America's ambassador to Britain said Thursday there is no evidence that violent dissident groups in Northern Ireland are getting money from U.S. sources.
Ambassador Louis Susman's remarks came amid increasing attacks from groups opposed to the Irish Republican Army's backing for a Catholic-Protestant government under a 1998 accord.
The increase in attacks has prompted questions about funding. In the past, some Irish-Americans have been accused of backing the IRA's campaign of violence, which it has formally abandoned.
"We have absolutely no evidence that there is any funding coming from America to these small dissident IRA groups," Susman said.
From the 1970s to 1990s, U.S.-based groups _ chiefly Irish Northern Aid _ funneled hundreds of thousands of dollars annually to IRA-related causes in Northern Ireland, but then Irish Northern Aid threw its support behind Sinn Fein's acceptance of compromise in the Good Friday peace accord of 1998.
It is unclear where current dissident groups are getting their money from. Most of the recent attacks have been crude and relatively low-budget. Even during the bloody heyday of the IRA, U.S. sympathizers provided extremely little of the IRA's funds, which instead came from bank robberies, large-scale welfare fraud operations, extortion, cigarette and fuel smuggling and counterfeiting.
Police have recently been increasing their efforts to catch members of the breakaway Real IRA and Continuity IRA following a string of car bombs this year in the British territory of Northern Ireland, most recently Oct. 5 in the city of Londonderry.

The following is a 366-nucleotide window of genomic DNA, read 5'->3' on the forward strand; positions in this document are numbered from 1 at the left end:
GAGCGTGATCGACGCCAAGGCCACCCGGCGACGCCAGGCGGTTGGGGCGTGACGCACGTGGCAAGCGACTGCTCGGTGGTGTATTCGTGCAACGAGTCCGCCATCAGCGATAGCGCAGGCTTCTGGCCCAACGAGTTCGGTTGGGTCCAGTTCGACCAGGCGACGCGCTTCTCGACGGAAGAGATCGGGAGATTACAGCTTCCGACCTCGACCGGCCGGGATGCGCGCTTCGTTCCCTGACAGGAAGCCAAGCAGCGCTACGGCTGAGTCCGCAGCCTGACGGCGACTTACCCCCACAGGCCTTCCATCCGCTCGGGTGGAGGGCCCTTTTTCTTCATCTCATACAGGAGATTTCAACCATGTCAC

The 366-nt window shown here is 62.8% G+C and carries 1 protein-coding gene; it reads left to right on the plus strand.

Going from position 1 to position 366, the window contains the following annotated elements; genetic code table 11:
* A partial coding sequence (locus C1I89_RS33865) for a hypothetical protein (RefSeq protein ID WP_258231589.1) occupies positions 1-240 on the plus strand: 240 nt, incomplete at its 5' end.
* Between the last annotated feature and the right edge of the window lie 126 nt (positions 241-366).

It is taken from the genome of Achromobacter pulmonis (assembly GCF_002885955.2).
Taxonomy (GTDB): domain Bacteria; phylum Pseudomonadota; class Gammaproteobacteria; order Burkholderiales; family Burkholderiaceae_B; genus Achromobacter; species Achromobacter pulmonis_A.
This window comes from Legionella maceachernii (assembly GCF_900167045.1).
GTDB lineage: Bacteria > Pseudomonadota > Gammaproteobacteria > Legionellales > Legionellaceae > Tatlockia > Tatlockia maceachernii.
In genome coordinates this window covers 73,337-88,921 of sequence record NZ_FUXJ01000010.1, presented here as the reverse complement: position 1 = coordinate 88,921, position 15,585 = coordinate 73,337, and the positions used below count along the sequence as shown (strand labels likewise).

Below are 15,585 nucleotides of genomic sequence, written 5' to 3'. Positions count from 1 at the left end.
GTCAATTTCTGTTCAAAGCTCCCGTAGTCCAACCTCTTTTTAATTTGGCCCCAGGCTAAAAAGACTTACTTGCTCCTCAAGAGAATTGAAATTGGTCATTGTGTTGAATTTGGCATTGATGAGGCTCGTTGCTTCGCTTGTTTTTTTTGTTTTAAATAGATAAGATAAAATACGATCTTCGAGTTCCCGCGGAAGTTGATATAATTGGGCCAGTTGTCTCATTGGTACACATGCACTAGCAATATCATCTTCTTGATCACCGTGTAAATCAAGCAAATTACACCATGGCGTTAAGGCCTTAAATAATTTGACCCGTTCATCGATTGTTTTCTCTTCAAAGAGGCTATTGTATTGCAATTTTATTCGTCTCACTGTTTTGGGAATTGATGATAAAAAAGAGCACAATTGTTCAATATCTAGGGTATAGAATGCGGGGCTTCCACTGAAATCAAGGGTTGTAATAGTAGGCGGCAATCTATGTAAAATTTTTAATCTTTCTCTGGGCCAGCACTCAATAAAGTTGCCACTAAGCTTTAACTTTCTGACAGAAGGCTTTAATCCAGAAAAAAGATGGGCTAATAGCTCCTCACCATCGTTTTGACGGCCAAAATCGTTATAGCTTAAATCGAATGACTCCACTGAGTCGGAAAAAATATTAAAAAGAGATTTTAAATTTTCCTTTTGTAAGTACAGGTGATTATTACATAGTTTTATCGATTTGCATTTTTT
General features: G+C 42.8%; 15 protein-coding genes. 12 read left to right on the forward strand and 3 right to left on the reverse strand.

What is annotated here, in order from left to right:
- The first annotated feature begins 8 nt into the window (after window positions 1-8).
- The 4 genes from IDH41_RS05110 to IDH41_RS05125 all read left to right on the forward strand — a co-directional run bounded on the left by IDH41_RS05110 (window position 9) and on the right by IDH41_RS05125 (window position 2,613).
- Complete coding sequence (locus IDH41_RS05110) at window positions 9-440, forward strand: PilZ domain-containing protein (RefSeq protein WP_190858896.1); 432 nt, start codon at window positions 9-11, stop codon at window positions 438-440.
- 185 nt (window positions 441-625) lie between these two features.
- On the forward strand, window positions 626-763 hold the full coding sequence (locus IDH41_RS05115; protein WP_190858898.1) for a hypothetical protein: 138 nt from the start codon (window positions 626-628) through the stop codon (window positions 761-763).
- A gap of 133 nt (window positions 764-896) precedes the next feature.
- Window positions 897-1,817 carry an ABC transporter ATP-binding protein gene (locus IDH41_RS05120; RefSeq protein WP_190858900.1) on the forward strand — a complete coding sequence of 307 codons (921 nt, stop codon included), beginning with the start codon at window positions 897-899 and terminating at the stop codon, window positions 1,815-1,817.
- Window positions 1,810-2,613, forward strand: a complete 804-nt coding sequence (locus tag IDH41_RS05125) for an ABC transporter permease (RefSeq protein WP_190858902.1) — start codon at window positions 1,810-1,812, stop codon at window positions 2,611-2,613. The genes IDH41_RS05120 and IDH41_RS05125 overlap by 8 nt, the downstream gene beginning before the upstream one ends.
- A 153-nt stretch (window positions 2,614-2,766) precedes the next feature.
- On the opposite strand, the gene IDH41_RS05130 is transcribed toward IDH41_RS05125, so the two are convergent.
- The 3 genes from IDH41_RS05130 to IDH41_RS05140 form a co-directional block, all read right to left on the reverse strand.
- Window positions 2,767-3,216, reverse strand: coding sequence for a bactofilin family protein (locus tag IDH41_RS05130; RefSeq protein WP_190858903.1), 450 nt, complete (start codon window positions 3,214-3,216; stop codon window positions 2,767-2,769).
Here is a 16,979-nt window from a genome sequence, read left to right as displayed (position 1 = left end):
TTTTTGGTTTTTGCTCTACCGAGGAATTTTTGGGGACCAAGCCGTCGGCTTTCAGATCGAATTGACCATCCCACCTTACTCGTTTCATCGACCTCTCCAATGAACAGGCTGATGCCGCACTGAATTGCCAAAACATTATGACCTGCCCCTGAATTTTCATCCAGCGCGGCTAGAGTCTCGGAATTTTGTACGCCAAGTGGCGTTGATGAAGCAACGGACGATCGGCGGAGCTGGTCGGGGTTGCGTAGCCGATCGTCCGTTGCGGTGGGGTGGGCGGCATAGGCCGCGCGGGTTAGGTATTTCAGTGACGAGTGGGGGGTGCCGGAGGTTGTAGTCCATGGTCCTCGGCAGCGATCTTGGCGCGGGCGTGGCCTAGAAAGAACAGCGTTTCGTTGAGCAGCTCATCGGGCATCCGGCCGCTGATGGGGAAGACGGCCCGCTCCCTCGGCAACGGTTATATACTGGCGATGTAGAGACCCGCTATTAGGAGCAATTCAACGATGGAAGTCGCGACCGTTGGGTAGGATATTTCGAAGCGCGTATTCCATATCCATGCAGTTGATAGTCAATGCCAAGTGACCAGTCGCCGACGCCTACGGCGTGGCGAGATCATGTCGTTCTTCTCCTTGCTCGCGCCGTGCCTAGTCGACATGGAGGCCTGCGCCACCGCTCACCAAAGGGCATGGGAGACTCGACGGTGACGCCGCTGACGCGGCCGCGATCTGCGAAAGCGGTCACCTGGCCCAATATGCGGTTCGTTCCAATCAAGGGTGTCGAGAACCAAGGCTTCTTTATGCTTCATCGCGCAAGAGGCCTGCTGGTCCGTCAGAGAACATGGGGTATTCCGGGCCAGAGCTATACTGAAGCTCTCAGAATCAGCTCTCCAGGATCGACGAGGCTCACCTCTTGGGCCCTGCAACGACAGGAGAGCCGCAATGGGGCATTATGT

Three suspected IRA dissidents were arraigned Thursday on charges of possessing a handgun found in their car, the latest operation against splinter factions trying to wreck the IRA cease-fire.
Last month, Britain raised its terrorism threat level posed by IRA dissidents who have also threatened to start targeting London bankers.
It was the first time the government made public its threat assessment of Irish terrorism.
The level was changed from "moderate" to "substantial," the middle rung on the five-point threat scale. This means the threat has risen to a point where an attack is considered a strong possibility.
IRA splinter groups continue to pursue violence in hopes of upsetting Northern Ireland's Catholic-Protestant government and other achievements of the 1998 peace accord in the British territory. Police say the dissidents actively seek to recruit veterans of the mainstream IRA, which formally renounced violence and disarmed in 2005.
Dissidents committed the deadliest attack of the entire four-decade Northern Ireland conflict, a 1998 car-bomb strike on the town of Omagh that killed 29 people, mostly women and children. Their efforts to bomb targets in England ended in 2001 when anti-terrorist officers tracked down and arrested the dissidents' only unit based in England.
However, ever since the Catholic-Protestant government's formation in 2007, the dissidents have been trying to undermine the coalition with renewed violence. In March 2009, they fatally shot two off-duty British soldiers and a policeman sitting in his car _ the first such killings of Northern Ireland security forces since 1998.
But about 30 dissident IRA attacks this year _ including five car bombs detonated outside police bases, a courthouse and the regional headquarters of the British MI5 spying agency _ have caused only minor damage and injured nobody seriously.
MI5 director Jonathan Evans warned in a speech last month that IRA dissidents could mount attacks in England for the first time since August 2001, when a car bomb damaged a shopping center in London's western suburbs and injured 11 people.